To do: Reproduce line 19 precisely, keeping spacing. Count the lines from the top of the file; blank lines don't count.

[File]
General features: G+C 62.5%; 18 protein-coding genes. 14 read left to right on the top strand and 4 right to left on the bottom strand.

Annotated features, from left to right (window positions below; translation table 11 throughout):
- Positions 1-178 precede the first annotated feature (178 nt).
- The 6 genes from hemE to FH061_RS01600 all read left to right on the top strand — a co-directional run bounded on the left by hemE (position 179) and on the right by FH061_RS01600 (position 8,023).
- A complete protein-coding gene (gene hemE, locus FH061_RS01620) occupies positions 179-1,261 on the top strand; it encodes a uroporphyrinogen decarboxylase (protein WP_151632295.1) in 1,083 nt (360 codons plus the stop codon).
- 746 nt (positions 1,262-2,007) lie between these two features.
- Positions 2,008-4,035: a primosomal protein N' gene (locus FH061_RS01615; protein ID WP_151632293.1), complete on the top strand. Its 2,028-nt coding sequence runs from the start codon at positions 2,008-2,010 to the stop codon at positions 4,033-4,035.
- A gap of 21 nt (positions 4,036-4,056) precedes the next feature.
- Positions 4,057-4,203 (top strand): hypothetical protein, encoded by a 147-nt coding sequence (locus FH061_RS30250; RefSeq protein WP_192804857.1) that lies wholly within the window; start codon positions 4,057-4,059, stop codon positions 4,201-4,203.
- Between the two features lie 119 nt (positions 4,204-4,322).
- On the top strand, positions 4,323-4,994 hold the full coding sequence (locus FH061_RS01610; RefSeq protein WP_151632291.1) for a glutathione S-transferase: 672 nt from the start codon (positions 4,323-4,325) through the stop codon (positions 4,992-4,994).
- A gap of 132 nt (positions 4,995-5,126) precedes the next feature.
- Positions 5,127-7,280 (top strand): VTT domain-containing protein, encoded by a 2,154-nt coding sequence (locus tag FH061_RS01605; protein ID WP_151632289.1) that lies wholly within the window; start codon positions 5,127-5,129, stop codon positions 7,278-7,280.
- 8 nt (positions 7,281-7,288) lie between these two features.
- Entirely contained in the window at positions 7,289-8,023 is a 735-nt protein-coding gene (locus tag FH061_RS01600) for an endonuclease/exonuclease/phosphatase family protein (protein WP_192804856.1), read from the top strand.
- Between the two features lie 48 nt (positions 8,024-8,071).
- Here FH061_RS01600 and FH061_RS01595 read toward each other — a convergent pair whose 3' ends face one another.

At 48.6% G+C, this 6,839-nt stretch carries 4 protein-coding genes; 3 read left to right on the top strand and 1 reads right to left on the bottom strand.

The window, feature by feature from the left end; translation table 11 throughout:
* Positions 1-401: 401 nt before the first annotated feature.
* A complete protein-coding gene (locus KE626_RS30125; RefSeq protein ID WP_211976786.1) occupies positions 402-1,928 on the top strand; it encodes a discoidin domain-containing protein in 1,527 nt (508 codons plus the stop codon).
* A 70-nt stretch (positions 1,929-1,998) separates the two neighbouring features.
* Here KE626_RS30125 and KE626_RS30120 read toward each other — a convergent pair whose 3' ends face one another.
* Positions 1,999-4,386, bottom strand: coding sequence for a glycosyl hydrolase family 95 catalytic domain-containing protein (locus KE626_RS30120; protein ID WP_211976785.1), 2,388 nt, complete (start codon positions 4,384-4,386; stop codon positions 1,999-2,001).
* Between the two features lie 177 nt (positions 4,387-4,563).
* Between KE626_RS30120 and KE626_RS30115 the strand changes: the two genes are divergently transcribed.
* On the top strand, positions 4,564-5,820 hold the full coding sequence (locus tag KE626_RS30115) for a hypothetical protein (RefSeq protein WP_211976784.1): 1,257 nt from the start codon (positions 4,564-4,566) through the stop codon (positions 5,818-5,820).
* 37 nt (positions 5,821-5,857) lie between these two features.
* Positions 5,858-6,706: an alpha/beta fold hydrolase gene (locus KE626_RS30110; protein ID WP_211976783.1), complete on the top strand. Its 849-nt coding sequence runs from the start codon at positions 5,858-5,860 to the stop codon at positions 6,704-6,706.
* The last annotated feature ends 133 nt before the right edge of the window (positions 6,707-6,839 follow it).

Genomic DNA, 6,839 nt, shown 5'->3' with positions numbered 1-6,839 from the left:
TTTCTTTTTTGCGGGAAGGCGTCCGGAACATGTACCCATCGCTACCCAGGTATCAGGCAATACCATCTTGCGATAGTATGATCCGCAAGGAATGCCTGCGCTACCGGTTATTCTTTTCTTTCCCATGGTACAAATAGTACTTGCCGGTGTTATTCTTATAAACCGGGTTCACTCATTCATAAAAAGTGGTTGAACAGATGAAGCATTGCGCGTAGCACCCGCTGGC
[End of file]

The window, feature by feature from the left end; translation table 11 throughout: